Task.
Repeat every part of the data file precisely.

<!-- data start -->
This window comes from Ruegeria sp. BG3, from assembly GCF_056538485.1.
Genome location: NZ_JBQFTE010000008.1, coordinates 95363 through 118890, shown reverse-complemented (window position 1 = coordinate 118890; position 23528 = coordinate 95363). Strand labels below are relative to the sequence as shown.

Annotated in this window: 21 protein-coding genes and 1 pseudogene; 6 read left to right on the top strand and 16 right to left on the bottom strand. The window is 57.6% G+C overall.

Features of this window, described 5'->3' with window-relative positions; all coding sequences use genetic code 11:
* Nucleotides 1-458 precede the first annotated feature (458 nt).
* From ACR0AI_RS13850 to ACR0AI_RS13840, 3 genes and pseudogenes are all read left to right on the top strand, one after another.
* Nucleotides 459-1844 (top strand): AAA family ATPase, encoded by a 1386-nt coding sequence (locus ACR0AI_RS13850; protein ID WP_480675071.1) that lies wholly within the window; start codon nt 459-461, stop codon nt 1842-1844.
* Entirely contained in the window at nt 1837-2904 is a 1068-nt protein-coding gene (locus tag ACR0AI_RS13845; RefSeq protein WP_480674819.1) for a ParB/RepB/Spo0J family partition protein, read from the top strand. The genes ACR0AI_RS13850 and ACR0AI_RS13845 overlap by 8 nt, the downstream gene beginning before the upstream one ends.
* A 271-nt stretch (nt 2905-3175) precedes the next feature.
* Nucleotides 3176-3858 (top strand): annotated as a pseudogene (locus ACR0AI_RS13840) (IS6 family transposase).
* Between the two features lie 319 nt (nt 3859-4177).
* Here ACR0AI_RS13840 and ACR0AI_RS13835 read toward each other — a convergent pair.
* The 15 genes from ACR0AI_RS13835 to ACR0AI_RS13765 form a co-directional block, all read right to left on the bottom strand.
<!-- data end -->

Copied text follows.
This window comes from Ruegeria sp. BG3, from assembly GCF_056538485.1.
Genome location: NZ_JBQFTE010000008.1, coordinates 95363 through 118890, shown reverse-complemented (window position 1 = coordinate 118890; position 23528 = coordinate 95363). Strand labels below are relative to the sequence as shown.

Annotated in this window: 21 protein-coding genes and 1 pseudogene; 6 read left to right on the top strand and 16 right to left on the bottom strand. The window is 57.6% G+C overall.

Features of this window, described 5'->3' with window-relative positions; all coding sequences use genetic code 11:
* Nucleotides 1-458 precede the first annotated feature (458 nt).
* From ACR0AI_RS13850 to ACR0AI_RS13840, 3 genes and pseudogenes are all read left to right on the top strand, one after another.
* Nucleotides 459-1844 (top strand): AAA family ATPase, encoded by a 1386-nt coding sequence (locus ACR0AI_RS13850; protein ID WP_480675071.1) that lies wholly within the window; start codon nt 459-461, stop codon nt 1842-1844.
* Entirely contained in the window at nt 1837-2904 is a 1068-nt protein-coding gene (locus tag ACR0AI_RS13845; RefSeq protein WP_480674819.1) for a ParB/RepB/Spo0J family partition protein, read from the top strand. The genes ACR0AI_RS13850 and ACR0AI_RS13845 overlap by 8 nt, the downstream gene beginning before the upstream one ends.
* A 271-nt stretch (nt 2905-3175) precedes the next feature.
* Nucleotides 3176-3858 (top strand): annotated as a pseudogene (locus ACR0AI_RS13840) (IS6 family transposase).
* Between the two features lie 319 nt (nt 3859-4177).
* Here ACR0AI_RS13840 and ACR0AI_RS13835 read toward each other — a convergent pair.
* The 15 genes from ACR0AI_RS13835 to ACR0AI_RS13765 form a co-directional block, all read right to left on the bottom strand.